All Saints makes saintly choice
Church makes way for affordable condo units
June 17, 2009
The Hamilton Spectator
Ten years ago, workers spent months carefully dismantling the bell tower at All Saints Church in downtown Hamilton.
Now the stage is set for all the stones at All Saints to come tumbling down.
The church has commanded the southeast corner of Hamilton's royal intersection since the 1870s.
But at King and Queen, as at churches everywhere, times have changed. Since the '60s, pews have emptied out. Too many churches, not enough people.
Back in 1974, somebody made a firm offer to buy the All Saints property for $350,000. The congregation turned it down. Bishop John Bothwell was not amused:
"For a couple of hundred people to maintain this enormous building, when there are three or four other Anglican parishes within a few blocks with similar depleted congregations and enormous buildings, seems to me to be questionable," the bishop said then.
"Of course, the people at All Saints disagree. They feel confident that renewal is close at hand ... God alone can know whether the right decision was made."
Renewal was not at hand. The congregation continued to erode. A church that held 400 now sees 60 or 70 on a Sunday.
There has been a big push for outreach, with a Friendship Centre that for years served people who struggle.
But the building is not so good for that. It is not accessible. It is a dim place, with small windows and dark wood. It is murder to heat. The stone, quarried in one direction and laid in another, is deteriorating.
Five months ago, a thick section of queen-sheet-sized plaster dropped from the ceiling, chopping up the wooden floor. Ever since, the congregation has met in the parish hall next door.
And in the late '90s, Mother Nature -- or maybe God Himself -- sent a message to All Saints that was hard to ignore. A moderate earthquake (Richter 5.4) shook the bell tower and it had to be pulled down.
Ever since, the congregation at All Saints has tried to find a future. And now they have voted. The church that Senator Samuel Mills built in 1872 because he wanted a place of worship closer to home is to come down. So will the century house next door that is the church's parish hall.
In their place, a nonprofit condo tower of up to 11 storeys is to rise. The proposal is now working its way through city hall and it's hoped work can begin in a year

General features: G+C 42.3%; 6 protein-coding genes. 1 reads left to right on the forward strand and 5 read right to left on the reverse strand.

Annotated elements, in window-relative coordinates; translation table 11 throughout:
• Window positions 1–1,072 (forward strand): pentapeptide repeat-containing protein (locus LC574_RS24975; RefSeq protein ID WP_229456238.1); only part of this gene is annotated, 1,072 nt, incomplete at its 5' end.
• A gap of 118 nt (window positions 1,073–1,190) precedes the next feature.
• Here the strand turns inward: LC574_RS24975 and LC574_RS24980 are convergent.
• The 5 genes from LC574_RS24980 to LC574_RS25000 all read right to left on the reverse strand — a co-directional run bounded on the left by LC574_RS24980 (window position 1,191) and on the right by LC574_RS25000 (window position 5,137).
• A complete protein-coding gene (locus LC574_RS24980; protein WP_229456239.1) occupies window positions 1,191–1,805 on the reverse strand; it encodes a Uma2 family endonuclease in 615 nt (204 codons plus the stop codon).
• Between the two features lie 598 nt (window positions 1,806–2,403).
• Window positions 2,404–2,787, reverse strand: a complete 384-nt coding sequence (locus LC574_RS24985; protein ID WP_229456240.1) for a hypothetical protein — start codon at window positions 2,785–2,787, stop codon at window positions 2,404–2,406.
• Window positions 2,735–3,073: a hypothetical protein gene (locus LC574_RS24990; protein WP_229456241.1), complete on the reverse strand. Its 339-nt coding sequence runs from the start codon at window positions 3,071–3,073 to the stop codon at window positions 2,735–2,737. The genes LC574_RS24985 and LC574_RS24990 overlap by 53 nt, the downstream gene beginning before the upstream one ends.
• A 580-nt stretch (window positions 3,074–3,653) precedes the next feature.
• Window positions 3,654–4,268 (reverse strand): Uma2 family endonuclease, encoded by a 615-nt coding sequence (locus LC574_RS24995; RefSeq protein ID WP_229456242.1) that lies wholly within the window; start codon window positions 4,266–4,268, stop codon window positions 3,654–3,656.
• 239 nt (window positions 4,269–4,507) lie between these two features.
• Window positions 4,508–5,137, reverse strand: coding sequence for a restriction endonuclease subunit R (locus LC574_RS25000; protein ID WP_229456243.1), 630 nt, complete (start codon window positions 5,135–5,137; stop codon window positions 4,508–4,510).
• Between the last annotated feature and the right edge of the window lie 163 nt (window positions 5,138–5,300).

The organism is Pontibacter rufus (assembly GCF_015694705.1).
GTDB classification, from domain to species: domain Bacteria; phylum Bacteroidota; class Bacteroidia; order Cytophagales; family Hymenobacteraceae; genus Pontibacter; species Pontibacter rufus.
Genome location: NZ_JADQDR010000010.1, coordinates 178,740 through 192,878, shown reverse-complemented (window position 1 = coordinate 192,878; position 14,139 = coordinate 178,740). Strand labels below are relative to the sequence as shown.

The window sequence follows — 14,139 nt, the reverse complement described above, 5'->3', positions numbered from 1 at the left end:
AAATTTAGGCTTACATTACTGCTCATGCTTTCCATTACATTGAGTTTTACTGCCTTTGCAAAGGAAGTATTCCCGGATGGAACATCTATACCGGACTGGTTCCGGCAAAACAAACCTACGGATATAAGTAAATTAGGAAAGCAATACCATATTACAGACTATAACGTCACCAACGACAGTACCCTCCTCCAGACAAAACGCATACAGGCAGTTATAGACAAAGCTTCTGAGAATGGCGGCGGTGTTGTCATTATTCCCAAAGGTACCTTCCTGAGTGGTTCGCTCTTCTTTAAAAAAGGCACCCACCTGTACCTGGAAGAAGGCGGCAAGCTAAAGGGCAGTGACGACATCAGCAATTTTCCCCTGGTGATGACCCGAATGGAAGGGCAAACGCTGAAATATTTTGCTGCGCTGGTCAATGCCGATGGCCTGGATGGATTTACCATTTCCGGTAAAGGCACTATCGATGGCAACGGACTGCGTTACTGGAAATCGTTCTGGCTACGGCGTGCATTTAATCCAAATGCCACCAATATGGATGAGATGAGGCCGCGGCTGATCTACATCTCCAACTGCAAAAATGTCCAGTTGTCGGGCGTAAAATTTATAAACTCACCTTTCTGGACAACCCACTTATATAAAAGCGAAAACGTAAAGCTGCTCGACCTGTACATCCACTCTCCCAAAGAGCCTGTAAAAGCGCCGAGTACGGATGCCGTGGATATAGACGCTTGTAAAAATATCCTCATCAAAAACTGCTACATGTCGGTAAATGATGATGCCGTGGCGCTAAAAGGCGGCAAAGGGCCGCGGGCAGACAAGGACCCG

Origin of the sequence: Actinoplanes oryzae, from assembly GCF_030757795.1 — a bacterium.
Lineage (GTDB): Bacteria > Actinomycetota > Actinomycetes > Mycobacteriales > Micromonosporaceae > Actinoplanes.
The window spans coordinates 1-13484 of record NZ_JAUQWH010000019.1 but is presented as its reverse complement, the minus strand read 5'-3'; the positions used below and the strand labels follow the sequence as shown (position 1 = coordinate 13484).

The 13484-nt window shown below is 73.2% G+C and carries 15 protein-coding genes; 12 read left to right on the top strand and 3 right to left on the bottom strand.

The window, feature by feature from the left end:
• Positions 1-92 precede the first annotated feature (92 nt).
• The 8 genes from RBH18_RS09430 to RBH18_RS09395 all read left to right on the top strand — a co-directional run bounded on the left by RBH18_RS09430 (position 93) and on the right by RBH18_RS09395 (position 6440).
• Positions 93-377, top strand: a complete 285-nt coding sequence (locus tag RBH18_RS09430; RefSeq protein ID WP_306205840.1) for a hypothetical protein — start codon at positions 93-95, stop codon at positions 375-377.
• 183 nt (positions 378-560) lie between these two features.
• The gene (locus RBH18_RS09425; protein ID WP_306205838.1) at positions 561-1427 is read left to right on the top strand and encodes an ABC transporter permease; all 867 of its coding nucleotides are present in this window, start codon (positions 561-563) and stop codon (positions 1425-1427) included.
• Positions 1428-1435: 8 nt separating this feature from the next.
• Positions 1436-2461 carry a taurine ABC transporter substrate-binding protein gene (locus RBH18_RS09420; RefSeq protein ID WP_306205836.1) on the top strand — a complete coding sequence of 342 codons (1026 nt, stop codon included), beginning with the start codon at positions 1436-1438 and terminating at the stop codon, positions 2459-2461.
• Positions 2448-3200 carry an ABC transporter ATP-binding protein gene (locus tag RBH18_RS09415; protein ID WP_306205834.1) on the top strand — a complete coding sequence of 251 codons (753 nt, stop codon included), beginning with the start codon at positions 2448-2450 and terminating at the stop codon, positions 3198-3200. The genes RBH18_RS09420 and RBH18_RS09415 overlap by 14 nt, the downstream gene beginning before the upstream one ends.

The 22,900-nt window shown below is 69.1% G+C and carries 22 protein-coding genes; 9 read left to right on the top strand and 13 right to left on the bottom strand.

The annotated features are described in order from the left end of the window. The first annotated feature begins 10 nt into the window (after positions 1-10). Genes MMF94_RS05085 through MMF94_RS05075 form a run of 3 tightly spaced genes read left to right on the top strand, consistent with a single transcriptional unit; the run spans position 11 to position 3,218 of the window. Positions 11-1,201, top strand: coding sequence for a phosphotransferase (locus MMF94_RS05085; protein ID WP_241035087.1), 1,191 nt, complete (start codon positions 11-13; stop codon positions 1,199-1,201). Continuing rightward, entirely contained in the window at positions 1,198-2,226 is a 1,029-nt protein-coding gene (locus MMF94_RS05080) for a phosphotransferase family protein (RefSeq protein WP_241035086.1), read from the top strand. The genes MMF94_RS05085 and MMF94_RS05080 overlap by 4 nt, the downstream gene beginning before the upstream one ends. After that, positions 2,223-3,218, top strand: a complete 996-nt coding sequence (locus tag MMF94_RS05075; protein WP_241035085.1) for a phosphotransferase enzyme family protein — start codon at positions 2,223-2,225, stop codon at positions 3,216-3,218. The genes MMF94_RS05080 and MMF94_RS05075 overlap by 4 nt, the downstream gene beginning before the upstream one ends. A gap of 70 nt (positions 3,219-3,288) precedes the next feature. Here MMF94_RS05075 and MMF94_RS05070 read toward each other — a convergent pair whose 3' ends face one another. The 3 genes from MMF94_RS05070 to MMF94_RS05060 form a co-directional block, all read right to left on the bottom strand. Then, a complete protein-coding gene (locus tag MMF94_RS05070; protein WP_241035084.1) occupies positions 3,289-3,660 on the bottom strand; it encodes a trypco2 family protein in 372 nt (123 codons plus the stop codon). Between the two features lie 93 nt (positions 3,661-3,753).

It was an agonizing decision for the congregation. As one man put it, "My head says yes, but not my heart." Still, he raised his hand in favour of the plan and so did everyone else.
Rector Paula Crippen says "it will be a sad day" when the church does come down, but that members are excited about the new space. All Saints is to get about 2,500 square feet on the main floor of the new complex. There could be a storefront presence on King Street, perhaps a cafe ministry
The church does not have an historical designation, but is on the city's inventory of 6,500 buildings of interest.
"People will say, 'Why are they tearing down that lovely old building?'" admits Archdeacon Rick Jones. "But what's important for us is the ministry of the church ...
"We're not an historical society. This building worked 100 years ago. It doesn't work today."
He congratulates the people of All Saints. Their plan had to be approved by the diocese, which gave it a standing ovation.
Jones says the church understands the importance of the property, located across from the Scottish Rite. "Both the city and the church want the new building to fit into the streetscape in the most pleasing way possible."
The developer is a group called Options For Housing. In the past 16 years, it has built eight developments in the GTA, from the Distillery District to Scarborough. There are other projects in Vancouver, Montreal, Ottawa, Waterloo and Collingwood.
The units are good quality, but not luxurious, aimed at buyers with household incomes as low as $40,000. Conrad Zurini, a ReMax agent who chairs Hamilton's Affordable Housing Flagship, says the 84 units here would sell for $120,000 to $200,000
The project is worth up to $15 million
. The units are sold at cost. The company then gives condo buyers a second, interest-free mortgage equal to the difference between the cost and market value. That second mortgage only has to be repaid if the resident sells, so buyers rarely flip their units for a quick profit.
Zurini hopes to start holding buyer seminars at the All Saints parish hall in early fall.